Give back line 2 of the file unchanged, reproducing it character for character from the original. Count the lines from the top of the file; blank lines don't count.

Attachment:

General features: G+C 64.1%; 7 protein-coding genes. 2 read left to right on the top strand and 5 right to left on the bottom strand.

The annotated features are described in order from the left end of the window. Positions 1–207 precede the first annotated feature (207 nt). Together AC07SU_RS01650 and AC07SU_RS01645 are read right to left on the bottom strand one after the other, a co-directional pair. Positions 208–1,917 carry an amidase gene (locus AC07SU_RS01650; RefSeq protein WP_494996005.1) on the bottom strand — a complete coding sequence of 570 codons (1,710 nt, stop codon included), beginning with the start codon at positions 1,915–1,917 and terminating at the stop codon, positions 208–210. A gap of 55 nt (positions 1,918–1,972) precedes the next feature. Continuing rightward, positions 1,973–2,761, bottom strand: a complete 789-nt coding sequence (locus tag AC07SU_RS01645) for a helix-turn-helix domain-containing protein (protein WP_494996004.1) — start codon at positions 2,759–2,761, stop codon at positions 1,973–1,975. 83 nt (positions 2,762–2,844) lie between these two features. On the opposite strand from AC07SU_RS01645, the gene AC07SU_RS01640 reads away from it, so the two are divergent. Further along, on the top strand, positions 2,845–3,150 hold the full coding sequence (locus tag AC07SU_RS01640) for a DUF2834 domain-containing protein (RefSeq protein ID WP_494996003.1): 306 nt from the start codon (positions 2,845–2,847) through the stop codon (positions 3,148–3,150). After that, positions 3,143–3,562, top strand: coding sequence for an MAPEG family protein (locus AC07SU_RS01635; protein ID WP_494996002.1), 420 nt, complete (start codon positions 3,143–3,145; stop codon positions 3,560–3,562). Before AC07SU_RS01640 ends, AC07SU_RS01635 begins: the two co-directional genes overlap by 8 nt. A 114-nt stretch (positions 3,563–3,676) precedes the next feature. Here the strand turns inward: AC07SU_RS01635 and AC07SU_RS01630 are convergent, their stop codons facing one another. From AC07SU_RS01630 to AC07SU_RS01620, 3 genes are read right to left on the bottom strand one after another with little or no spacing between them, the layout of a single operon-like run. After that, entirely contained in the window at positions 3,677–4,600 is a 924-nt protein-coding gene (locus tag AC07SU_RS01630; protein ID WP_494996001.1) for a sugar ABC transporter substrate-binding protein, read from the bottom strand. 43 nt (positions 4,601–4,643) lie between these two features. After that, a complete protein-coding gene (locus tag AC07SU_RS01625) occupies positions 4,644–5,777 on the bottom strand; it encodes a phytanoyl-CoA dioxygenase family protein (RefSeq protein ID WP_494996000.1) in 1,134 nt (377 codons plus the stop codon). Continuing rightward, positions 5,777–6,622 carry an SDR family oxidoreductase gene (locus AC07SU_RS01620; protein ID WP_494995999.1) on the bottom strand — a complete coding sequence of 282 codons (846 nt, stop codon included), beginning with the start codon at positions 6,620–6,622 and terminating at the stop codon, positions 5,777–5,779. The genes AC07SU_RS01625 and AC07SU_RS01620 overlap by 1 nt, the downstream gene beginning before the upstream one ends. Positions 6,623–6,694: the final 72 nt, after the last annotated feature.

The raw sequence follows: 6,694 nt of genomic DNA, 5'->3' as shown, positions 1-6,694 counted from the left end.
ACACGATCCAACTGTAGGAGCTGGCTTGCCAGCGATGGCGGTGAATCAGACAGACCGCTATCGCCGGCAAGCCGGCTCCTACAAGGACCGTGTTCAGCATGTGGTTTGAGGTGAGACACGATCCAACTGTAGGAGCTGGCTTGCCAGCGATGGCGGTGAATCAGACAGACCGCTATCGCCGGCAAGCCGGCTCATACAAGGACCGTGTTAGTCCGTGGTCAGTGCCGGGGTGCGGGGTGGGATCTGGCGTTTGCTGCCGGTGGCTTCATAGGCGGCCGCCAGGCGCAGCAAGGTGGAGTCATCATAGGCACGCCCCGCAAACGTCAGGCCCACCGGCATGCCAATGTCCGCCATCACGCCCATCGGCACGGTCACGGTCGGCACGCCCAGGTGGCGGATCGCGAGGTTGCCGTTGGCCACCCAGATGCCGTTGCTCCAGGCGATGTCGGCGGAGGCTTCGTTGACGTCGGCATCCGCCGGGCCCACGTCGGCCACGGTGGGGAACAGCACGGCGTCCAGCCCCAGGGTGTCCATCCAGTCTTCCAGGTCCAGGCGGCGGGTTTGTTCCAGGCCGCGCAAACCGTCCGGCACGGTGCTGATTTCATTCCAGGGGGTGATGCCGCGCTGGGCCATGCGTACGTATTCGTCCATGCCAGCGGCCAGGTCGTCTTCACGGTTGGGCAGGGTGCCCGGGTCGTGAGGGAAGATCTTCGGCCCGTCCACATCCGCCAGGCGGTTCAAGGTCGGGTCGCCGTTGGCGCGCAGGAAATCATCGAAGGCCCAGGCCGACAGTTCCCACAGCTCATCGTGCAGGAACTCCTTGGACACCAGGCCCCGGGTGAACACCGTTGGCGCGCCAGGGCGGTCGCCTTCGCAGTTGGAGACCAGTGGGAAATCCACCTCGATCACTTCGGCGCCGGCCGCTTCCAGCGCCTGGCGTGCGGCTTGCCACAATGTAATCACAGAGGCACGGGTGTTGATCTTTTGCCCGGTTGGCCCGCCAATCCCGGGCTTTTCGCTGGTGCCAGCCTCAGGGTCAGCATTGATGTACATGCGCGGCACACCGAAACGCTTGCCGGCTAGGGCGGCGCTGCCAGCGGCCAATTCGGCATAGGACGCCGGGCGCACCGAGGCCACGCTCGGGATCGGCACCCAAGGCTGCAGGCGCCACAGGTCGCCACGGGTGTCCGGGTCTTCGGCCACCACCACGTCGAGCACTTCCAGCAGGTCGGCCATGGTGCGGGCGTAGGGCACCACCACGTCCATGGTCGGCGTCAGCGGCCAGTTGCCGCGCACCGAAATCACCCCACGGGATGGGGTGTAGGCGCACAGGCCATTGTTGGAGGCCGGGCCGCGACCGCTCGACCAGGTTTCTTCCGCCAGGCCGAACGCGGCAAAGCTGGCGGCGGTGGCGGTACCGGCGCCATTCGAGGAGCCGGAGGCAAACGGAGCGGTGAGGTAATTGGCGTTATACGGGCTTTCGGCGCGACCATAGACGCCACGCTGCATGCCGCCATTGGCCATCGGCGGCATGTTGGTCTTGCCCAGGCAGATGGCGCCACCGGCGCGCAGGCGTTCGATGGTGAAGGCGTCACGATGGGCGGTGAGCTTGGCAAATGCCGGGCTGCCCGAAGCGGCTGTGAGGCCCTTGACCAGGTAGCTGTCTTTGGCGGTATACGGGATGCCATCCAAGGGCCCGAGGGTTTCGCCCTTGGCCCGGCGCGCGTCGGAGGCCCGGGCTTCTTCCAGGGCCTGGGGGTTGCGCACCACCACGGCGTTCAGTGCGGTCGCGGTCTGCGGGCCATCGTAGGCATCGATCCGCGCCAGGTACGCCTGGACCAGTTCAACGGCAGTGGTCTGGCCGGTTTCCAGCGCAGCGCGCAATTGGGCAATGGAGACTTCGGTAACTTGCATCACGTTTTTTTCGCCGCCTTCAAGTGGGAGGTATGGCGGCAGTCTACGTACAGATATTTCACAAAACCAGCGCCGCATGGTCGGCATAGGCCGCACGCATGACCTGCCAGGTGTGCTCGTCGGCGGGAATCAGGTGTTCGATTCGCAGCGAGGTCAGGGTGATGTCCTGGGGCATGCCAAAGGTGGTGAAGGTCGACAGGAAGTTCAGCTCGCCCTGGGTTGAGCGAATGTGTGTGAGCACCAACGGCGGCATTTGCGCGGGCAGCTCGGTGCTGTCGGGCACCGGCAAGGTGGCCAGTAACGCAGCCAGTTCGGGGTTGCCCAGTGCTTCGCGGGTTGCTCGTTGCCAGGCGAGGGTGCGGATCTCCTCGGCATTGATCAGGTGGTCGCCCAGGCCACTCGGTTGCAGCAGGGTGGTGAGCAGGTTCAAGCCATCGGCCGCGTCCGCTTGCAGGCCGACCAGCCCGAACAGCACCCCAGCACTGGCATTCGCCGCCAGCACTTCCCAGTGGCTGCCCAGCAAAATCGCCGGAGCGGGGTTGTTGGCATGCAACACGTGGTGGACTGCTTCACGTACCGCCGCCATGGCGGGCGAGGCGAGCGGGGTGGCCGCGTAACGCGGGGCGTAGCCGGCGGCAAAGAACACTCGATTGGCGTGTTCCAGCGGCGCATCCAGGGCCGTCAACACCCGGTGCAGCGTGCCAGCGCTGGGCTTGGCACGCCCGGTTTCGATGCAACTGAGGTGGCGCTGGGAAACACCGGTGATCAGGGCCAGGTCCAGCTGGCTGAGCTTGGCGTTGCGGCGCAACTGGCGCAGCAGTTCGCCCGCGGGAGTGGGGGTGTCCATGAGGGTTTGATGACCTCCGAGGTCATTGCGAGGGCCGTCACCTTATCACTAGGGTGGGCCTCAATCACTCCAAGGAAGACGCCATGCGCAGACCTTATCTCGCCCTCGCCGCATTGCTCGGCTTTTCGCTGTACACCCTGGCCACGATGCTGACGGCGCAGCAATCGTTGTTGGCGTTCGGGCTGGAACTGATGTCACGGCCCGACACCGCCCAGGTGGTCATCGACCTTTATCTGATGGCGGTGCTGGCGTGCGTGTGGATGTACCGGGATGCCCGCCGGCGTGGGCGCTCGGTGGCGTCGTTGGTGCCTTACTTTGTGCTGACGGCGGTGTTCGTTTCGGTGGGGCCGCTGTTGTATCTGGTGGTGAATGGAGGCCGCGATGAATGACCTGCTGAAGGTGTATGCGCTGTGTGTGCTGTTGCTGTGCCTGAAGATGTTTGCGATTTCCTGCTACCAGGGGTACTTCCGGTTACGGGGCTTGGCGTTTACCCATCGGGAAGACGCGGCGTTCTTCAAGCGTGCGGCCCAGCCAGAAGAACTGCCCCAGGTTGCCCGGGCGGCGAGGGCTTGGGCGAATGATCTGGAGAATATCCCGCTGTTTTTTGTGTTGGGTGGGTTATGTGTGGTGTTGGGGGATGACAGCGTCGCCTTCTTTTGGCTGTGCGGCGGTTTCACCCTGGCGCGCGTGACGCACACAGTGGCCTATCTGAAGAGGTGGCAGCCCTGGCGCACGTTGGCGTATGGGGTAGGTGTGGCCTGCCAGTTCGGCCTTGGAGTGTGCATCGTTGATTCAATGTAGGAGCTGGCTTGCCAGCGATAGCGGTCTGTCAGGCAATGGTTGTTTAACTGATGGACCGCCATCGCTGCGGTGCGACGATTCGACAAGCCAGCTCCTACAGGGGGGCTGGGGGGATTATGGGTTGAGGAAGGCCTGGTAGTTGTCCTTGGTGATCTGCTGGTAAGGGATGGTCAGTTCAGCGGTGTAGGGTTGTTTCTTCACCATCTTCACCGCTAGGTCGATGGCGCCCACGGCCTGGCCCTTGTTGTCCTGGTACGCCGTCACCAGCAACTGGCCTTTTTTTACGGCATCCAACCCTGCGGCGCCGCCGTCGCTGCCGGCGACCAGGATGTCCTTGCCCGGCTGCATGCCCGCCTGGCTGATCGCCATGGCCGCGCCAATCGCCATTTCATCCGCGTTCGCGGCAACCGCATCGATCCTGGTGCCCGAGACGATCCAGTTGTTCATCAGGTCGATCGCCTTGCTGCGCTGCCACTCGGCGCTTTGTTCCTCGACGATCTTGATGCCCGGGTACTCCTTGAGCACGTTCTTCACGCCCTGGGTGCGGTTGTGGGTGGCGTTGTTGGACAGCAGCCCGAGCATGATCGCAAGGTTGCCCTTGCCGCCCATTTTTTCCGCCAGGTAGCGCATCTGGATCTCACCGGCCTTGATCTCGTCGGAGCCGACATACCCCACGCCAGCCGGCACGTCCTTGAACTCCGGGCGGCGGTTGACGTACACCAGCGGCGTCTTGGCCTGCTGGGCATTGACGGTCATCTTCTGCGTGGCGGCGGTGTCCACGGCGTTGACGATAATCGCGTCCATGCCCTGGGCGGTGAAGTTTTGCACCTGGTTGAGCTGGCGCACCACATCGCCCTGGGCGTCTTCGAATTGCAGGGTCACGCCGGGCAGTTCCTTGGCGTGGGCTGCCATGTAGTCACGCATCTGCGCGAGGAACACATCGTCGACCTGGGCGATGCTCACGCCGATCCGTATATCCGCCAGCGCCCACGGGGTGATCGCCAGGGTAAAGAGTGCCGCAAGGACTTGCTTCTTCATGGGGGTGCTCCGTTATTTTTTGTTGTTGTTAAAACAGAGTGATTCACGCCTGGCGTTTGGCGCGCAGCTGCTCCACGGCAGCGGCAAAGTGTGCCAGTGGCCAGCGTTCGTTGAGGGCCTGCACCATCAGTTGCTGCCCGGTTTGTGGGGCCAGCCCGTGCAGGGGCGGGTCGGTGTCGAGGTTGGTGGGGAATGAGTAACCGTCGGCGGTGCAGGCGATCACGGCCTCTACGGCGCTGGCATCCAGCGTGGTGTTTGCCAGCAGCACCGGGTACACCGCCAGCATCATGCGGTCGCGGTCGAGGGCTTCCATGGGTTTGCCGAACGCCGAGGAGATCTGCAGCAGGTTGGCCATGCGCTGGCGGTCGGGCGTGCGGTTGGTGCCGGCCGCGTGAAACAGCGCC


The annotated features are described in order from the left end of the window. Positions 1–207 precede the first annotated feature (207 nt). Together AC07SU_RS01650 and AC07SU_RS01645 are read right to left on the bottom strand one after the other, a co-directional pair. Positions 208–1,917 carry an amidase gene (locus AC07SU_RS01650; RefSeq protein WP_494996005.1) on the bottom strand — a complete coding sequence of 570 codons (1,710 nt, stop codon included), beginning with the start codon at positions 1,915–1,917 and terminating at the stop codon, positions 208–210. A gap of 55 nt (positions 1,918–1,972) precedes the next feature. Continuing rightward, positions 1,973–2,761, bottom strand: a complete 789-nt coding sequence (locus tag AC07SU_RS01645) for a helix-turn-helix domain-containing protein (protein WP_494996004.1) — start codon at positions 2,759–2,761, stop codon at positions 1,973–1,975. 83 nt (positions 2,762–2,844) lie between these two features. On the opposite strand from AC07SU_RS01645, the gene AC07SU_RS01640 reads away from it, so the two are divergent. Further along, on the top strand, positions 2,845–3,150 hold the full coding sequence (locus tag AC07SU_RS01640) for a DUF2834 domain-containing protein (RefSeq protein ID WP_494996003.1): 306 nt from the start codon (positions 2,845–2,847) through the stop codon (positions 3,148–3,150). After that, positions 3,143–3,562, top strand: coding sequence for an MAPEG family protein (locus AC07SU_RS01635; protein ID WP_494996002.1), 420 nt, complete (start codon positions 3,143–3,145; stop codon positions 3,560–3,562). Before AC07SU_RS01640 ends, AC07SU_RS01635 begins: the two co-directional genes overlap by 8 nt. A 114-nt stretch (positions 3,563–3,676) precedes the next feature. Here the strand turns inward: AC07SU_RS01635 and AC07SU_RS01630 are convergent, their stop codons facing one another. From AC07SU_RS01630 to AC07SU_RS01620, 3 genes are read right to left on the bottom strand one after another with little or no spacing between them, the layout of a single operon-like run. After that, entirely contained in the window at positions 3,677–4,600 is a 924-nt protein-coding gene (locus tag AC07SU_RS01630; protein ID WP_494996001.1) for a sugar ABC transporter substrate-binding protein, read from the bottom strand. 43 nt (positions 4,601–4,643) lie between these two features. After that, a complete protein-coding gene (locus tag AC07SU_RS01625) occupies positions 4,644–5,777 on the bottom strand; it encodes a phytanoyl-CoA dioxygenase family protein (RefSeq protein ID WP_494996000.1) in 1,134 nt (377 codons plus the stop codon). Continuing rightward, positions 5,777–6,622 carry an SDR family oxidoreductase gene (locus AC07SU_RS01620; protein ID WP_494995999.1) on the bottom strand — a complete coding sequence of 282 codons (846 nt, stop codon included), beginning with the start codon at positions 6,620–6,622 and terminating at the stop codon, positions 5,777–5,779. The genes AC07SU_RS01625 and AC07SU_RS01620 overlap by 1 nt, the downstream gene beginning before the upstream one ends. Positions 6,623–6,694: the final 72 nt, after the last annotated feature.